The COP21 climate talks are underway this week in Paris, France with Friday being focused on the challenges and needs of the private sector. While world leaders are discussing how to mitigate future climate change risks, agriculture remains a key industry in the negotiations. Farmers are the definition of a frontline community for business, meaning it is an group that is currently being most directly affected by climate change. Globally, small farmers make up one of the most important frontline communities who are already facing the challenges of a rapidly changing climate due to our dependence on them to provide the world food supply. The negotiations should result in partnerships that will deploy investment and education to help frontline farmers become key actors in the global drive to achieve a climate resilient future.
With the earth’s population projected to reach nine billion by mid-century, the planet can no longer afford an unsustainable food system. Empowering farmers to lead as global actors will be an crucial turning point. With many small farms struggling to break the poverty line, development and financing of these adaptation projects opens up a whole new list of issues. Currently, only about 16 percent of climate change finance currently goes to adaptation and resiliency measures. But adaptation projects help address farmers’ immediate needs, like dealing with unpredictable rainfall, include improved water management practices, and afforestation/rehabilitation of degraded land.
Climate change and agricultural productivity are the most important environmental challenges confronting our food system. With rising temperatures and more erratic rainfall, many crops are failing, pest and disease outbreaks are becoming more common and many traditional farming systems are no longer viable. Dr. Evelyn Nguleka, President of the World Farmers Organization says farmers across the globe are seeing these changes, “There is a complete change in seasonality, when we expect it to change, and when we expect it to stop”.
When looking at the impacts of climate change, the agricultural sector will see the biggest effects by mid to late Century. At the same time agriculture also accounts for a large part of global greenhouse gas (GHG) emissions. Typically, estimates of GHG emissions from agriculture lie around 11-15% of global emissions. But looking at food production more broadly to include emissions from land-use change and processing, packaging, transport and sale of agricultural products the number jumps to nearly 50% according to the UN’s 2013 Trade and Environment Review. While you would not think it when opening your pantry, most of our food results from a lengthy supply chain. Big multinational companies buy shiploads of farm products from all over the world (i.e. cocoa, sugar and wheat). Our very much global food system will be put in a threatening position with growing climate impacts. As small global farmers are those who stand to lose the most they should hold an important seat in this discussion.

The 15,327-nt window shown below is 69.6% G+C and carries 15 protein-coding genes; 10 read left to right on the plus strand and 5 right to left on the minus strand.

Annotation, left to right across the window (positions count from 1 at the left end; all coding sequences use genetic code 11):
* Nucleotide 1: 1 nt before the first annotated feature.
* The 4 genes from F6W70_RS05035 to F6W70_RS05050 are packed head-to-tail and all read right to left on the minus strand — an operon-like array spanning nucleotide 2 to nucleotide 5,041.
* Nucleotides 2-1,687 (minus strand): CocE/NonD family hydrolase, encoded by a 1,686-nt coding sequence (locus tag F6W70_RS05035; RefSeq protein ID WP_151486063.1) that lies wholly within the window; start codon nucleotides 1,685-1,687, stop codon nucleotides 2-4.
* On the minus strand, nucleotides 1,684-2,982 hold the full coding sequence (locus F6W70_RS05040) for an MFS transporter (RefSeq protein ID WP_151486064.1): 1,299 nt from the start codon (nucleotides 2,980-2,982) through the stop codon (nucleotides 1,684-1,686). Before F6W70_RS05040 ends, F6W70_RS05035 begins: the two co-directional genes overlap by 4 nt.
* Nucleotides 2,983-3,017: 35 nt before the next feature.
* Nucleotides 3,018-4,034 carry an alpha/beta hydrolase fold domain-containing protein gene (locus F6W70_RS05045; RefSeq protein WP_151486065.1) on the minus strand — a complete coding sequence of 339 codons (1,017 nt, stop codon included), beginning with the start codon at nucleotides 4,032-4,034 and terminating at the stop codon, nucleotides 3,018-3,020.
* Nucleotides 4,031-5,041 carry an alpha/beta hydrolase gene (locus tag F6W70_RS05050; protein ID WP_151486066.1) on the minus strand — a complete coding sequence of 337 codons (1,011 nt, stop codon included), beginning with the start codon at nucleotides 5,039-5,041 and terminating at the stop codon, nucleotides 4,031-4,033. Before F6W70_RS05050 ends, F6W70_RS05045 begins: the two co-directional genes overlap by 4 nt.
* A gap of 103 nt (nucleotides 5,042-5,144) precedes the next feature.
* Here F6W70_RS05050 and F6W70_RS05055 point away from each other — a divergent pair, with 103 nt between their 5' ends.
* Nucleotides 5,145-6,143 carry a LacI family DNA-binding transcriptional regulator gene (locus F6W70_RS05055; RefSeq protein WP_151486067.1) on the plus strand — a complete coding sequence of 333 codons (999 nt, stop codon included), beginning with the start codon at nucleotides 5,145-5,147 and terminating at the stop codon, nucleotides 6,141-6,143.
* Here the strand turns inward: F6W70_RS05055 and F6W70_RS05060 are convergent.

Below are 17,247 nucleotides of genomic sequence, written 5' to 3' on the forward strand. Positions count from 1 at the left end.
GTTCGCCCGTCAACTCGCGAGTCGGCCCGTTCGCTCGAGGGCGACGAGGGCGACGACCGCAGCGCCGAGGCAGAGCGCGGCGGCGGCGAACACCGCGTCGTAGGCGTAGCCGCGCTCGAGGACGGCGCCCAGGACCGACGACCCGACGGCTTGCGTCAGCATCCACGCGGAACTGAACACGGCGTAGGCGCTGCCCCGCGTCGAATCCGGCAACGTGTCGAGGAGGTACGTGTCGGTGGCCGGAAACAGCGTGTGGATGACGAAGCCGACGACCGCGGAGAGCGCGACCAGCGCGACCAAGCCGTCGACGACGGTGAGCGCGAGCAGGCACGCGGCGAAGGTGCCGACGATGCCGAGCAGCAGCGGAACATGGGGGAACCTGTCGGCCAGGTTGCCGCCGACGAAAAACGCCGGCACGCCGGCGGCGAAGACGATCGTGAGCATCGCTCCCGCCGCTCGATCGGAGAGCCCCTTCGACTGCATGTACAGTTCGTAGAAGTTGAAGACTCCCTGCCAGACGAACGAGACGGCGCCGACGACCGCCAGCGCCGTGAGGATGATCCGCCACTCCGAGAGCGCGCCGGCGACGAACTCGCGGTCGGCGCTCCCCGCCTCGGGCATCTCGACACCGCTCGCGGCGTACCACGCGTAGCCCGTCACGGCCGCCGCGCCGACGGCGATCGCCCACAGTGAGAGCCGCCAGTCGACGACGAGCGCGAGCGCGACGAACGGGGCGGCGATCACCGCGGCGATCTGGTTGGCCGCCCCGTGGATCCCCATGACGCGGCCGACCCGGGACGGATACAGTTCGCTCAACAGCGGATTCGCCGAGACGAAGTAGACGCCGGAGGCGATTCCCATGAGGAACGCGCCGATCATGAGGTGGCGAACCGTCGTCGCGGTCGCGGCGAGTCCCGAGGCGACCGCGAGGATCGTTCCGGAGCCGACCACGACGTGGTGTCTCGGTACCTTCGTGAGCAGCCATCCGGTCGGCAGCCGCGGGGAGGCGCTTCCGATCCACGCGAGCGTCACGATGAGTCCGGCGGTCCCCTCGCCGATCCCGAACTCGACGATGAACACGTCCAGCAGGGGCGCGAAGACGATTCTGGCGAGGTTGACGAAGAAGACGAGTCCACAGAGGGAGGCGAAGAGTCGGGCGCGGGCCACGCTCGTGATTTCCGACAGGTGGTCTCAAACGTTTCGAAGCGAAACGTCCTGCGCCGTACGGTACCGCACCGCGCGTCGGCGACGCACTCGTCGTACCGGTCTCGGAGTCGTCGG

Smallholder communities across the world are responding robustly to these challenges. The Ugandan smallholder farmers that make up Kayonza Growers Tea Factory Ltd launched a farmer leadership program to identify challenges, assess conditions and identify solutions using existing data and climate modeling. The results are impressive with upwards of 4,000 farmers trained, improved access to clean water and over 20,000 indigenous trees re-planted. Energy efficiency measures have led to reduction in local fuel wood consumption.
Using their expert knowledge of the land, smallholder communities have been at the forefront for developing a range of innovative approaches to adapt to climate change’s adverse effects. And these efforts often yield lasting results. A recent study found that investments in smallholder adaptation can deliver mitigation co-benefits. The study, done by the International Fund for Agricultural Development, also confirmed that some of the most cost-beneficial options for mitigation in agriculture are cropland and grazing land management, and restoration of organic soils. Through adaptation smallholders can yield agricultural productivity while restoring degraded ecosystems and reducing carbon footprint.
Smallholder farmers are an essential part of the solution to climate change. We need the COP21 negotiations to result in collaboration among stakeholders to deliver much-needed investments in these frontline communities. As many other industries and businesses begin to face the challenges of a changing climate, local farms across the globe are dealing with it in this growing season. Innovative and cooperative policies will be the key driver to generating solutions across the small farm value chain, from field to fork.
Special Thanks to Kisilu for talking with us and helping with this piece. To learn more about Kisilu’s story check out The Climate Diaries